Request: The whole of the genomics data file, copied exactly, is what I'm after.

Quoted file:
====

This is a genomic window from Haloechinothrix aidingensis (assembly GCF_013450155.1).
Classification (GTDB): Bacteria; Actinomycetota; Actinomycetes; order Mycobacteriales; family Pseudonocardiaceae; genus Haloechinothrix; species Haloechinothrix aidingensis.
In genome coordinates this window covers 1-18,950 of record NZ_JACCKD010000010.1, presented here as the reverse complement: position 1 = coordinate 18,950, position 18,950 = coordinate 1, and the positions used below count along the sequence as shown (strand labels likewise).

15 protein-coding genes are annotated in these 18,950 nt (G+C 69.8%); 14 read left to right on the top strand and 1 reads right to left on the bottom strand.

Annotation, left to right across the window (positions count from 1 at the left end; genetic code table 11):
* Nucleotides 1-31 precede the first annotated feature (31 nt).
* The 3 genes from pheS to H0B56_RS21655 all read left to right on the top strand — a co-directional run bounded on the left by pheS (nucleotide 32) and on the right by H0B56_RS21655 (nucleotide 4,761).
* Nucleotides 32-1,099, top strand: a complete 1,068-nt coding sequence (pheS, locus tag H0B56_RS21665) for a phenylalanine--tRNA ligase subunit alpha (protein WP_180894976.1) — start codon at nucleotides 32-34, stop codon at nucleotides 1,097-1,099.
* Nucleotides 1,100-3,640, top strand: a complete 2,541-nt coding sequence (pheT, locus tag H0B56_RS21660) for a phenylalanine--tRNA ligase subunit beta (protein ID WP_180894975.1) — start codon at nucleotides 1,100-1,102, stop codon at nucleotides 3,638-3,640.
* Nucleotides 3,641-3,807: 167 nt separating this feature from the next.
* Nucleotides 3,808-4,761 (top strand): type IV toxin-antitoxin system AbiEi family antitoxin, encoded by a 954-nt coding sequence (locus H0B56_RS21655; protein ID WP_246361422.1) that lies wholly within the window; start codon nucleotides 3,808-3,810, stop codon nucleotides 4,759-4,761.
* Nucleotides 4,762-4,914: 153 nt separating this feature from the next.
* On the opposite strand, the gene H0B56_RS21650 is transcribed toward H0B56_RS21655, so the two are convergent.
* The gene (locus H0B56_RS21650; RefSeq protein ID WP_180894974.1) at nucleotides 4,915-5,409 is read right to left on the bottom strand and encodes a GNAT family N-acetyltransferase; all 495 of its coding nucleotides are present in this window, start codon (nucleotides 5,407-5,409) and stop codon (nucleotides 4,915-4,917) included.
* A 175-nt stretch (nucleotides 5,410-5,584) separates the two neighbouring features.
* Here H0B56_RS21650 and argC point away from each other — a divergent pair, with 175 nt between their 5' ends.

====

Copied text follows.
This is a genomic window from Haloechinothrix aidingensis (assembly GCF_013450155.1).
Classification (GTDB): Bacteria; Actinomycetota; Actinomycetes; order Mycobacteriales; family Pseudonocardiaceae; genus Haloechinothrix; species Haloechinothrix aidingensis.
In genome coordinates this window covers 1-18,950 of record NZ_JACCKD010000010.1, presented here as the reverse complement: position 1 = coordinate 18,950, position 18,950 = coordinate 1, and the positions used below count along the sequence as shown (strand labels likewise).

15 protein-coding genes are annotated in these 18,950 nt (G+C 69.8%); 14 read left to right on the top strand and 1 reads right to left on the bottom strand.

Annotation, left to right across the window (positions count from 1 at the left end; genetic code table 11):
* Nucleotides 1-31 precede the first annotated feature (31 nt).
* The 3 genes from pheS to H0B56_RS21655 all read left to right on the top strand — a co-directional run bounded on the left by pheS (nucleotide 32) and on the right by H0B56_RS21655 (nucleotide 4,761).
* Nucleotides 32-1,099, top strand: a complete 1,068-nt coding sequence (pheS, locus tag H0B56_RS21665) for a phenylalanine--tRNA ligase subunit alpha (protein WP_180894976.1) — start codon at nucleotides 32-34, stop codon at nucleotides 1,097-1,099.
* Nucleotides 1,100-3,640, top strand: a complete 2,541-nt coding sequence (pheT, locus tag H0B56_RS21660) for a phenylalanine--tRNA ligase subunit beta (protein ID WP_180894975.1) — start codon at nucleotides 1,100-1,102, stop codon at nucleotides 3,638-3,640.
* Nucleotides 3,641-3,807: 167 nt separating this feature from the next.
* Nucleotides 3,808-4,761 (top strand): type IV toxin-antitoxin system AbiEi family antitoxin, encoded by a 954-nt coding sequence (locus H0B56_RS21655; protein ID WP_246361422.1) that lies wholly within the window; start codon nucleotides 3,808-3,810, stop codon nucleotides 4,759-4,761.
* Nucleotides 4,762-4,914: 153 nt separating this feature from the next.
* On the opposite strand, the gene H0B56_RS21650 is transcribed toward H0B56_RS21655, so the two are convergent.
* The gene (locus H0B56_RS21650; RefSeq protein ID WP_180894974.1) at nucleotides 4,915-5,409 is read right to left on the bottom strand and encodes a GNAT family N-acetyltransferase; all 495 of its coding nucleotides are present in this window, start codon (nucleotides 5,407-5,409) and stop codon (nucleotides 4,915-4,917) included.
* A 175-nt stretch (nucleotides 5,410-5,584) separates the two neighbouring features.
* Here H0B56_RS21650 and argC point away from each other — a divergent pair, with 175 nt between their 5' ends.